EDITORIAL: The People Speak -- And Wisely, Too
For the most part, moderation and incumbency carried the day Tuesday in Moore County municipal elections.
Given the general political mood abroad in America, so often marked by anger, single-issue radicalism, noisy divisiveness, conspiracy theories and widespread throw-the-bums out sentiment, the results here might be interpreted as encouraging signs of maturity and level-headedness on the part of local voters.
The various forces that hoped to effect elections by stirring up opposition on particular issues -- the proposed Wagram water purchase in Pinehurst, growth and development in Southern Pines, jail expansion in Carthage -- mostly fell short. The voters, or at least the minority who bothered to go to the polls, appeared more inclined to base their decisions on the qualifications and professionalism of individual candidates.
Strong Choices in Pinehurst
The obvious exception to the incumbency generalization came in Pinehurst, where voters rejected appointed incumbent Jeff Dawson, widely viewed (perhaps unfairly) as the primary architect of the proposed deal for the village to buy the Wagram water-sewer facility.
But anyone looking for an anti-Wagram pattern is foiled by the fact that former County Planning Director Nancy Roy Fiorillo, who is favorably disposed toward the proposal, won handily -- along with former Councilman Doug Lapins, who opposed it. Clearly, voters wisely picked and chose among the candidates based more on individual attributes than on hot-button questions like water plans or Village Green improvement ideas.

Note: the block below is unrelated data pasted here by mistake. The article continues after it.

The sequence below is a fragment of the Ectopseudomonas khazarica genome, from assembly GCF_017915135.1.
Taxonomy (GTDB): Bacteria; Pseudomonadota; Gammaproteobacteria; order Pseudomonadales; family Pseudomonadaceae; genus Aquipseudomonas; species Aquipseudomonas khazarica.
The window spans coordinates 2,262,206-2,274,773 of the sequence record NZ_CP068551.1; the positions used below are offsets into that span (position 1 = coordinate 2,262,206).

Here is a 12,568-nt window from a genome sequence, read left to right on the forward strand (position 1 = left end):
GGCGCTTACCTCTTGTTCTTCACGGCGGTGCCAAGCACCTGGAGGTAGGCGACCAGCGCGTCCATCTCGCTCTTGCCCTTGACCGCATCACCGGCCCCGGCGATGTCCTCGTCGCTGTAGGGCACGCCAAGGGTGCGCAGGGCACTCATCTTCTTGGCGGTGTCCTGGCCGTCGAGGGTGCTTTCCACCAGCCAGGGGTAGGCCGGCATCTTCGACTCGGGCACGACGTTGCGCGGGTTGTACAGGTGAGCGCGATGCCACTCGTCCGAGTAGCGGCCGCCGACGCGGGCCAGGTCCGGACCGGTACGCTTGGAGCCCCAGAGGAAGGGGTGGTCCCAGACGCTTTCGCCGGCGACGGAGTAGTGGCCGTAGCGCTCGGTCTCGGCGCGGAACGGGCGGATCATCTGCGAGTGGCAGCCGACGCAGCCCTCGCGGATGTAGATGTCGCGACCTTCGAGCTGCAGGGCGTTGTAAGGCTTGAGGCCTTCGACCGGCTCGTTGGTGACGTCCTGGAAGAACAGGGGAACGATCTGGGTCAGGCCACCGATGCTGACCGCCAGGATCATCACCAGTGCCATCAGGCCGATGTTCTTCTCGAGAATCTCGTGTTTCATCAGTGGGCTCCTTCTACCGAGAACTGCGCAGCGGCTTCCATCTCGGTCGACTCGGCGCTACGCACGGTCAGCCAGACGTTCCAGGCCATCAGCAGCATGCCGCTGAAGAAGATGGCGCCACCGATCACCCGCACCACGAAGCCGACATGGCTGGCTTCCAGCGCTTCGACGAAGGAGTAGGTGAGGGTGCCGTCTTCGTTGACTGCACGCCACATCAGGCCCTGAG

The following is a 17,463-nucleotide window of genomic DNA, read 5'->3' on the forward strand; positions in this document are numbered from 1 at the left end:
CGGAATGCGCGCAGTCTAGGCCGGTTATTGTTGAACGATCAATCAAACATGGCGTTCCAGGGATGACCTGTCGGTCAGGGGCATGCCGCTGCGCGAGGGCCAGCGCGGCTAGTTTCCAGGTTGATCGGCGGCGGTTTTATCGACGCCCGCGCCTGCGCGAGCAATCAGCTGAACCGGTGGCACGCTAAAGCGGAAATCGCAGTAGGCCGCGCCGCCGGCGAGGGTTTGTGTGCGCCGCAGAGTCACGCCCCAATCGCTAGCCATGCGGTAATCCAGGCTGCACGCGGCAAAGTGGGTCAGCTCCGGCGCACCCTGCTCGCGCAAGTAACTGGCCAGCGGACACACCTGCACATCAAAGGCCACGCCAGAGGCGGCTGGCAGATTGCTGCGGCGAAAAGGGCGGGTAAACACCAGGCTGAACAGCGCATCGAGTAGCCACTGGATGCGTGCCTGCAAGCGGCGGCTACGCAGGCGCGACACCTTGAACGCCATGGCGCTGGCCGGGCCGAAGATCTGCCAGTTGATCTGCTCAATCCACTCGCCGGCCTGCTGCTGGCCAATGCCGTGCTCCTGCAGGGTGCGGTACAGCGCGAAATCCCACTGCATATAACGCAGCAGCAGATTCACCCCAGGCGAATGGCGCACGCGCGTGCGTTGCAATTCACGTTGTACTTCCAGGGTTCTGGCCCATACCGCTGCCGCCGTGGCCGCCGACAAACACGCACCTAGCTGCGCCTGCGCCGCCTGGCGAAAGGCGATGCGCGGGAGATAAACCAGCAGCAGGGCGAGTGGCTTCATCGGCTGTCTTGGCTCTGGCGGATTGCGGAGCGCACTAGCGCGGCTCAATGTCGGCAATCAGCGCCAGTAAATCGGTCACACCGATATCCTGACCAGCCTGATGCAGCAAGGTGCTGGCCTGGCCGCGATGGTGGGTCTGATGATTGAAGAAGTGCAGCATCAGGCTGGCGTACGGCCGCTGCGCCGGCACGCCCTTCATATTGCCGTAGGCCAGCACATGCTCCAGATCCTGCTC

Fiorillo brings impressive intelligence, energy and passion to the council, along with a high level of experience and familiarity with local-government issues. Pinehurst will also benefit from having the well-informed, experienced and personable Lapins back on the council. He is not afraid to speak his mind, and it will be interesting to see how he gees and haws with Mayor George Lane, against whom he ran two years ago.
Balance Prevails in Southern Pines
In Southern Pines, voters made exactly the right choices by returning incumbents Mike Fields and Chris Smithson to the Town Council, along with electoral newcomer David McNeill, a longtime former Moore County manager -- who, like Fiorillo in Pinehurst, will have some adjustment to do as he moves from the administrative to the policymaking side. He has a lot of solid qualifications that should serve him well.
Smithson, though sometimes a bit of a lightning rod, has shown a praiseworthy devotion and diligence in getting up to speed on town issues. He has become a virtual expert on the recently unveiled comprehensive long-range plan, something that will serve the town well as the draft of the plan is fleshed out and developed.
Fields, a still-youthful former mayor, combines an engaging, consensus-building personality with a strong sense of civic dedication. Since being appointed to the seat vacated by Abigail Dowd, he has served admirably to help bring together what had been a badly, sometimes bitterly divided council.
As we said in our endorsement of Fields, it would be an unfair oversimplification to characterize his opponent, Marsh Smith, as simply anti-growth. But he did put all his campaign eggs in the basket of pushing for sustainable development and against the recruitment of out-of-town employers, ending up looking a bit one-dimensional. Smith has the town's best interests at heart. But the voters apparently preferred Fields' more balanced approach.
All in all, congratulations to the electorate on a good day's work.
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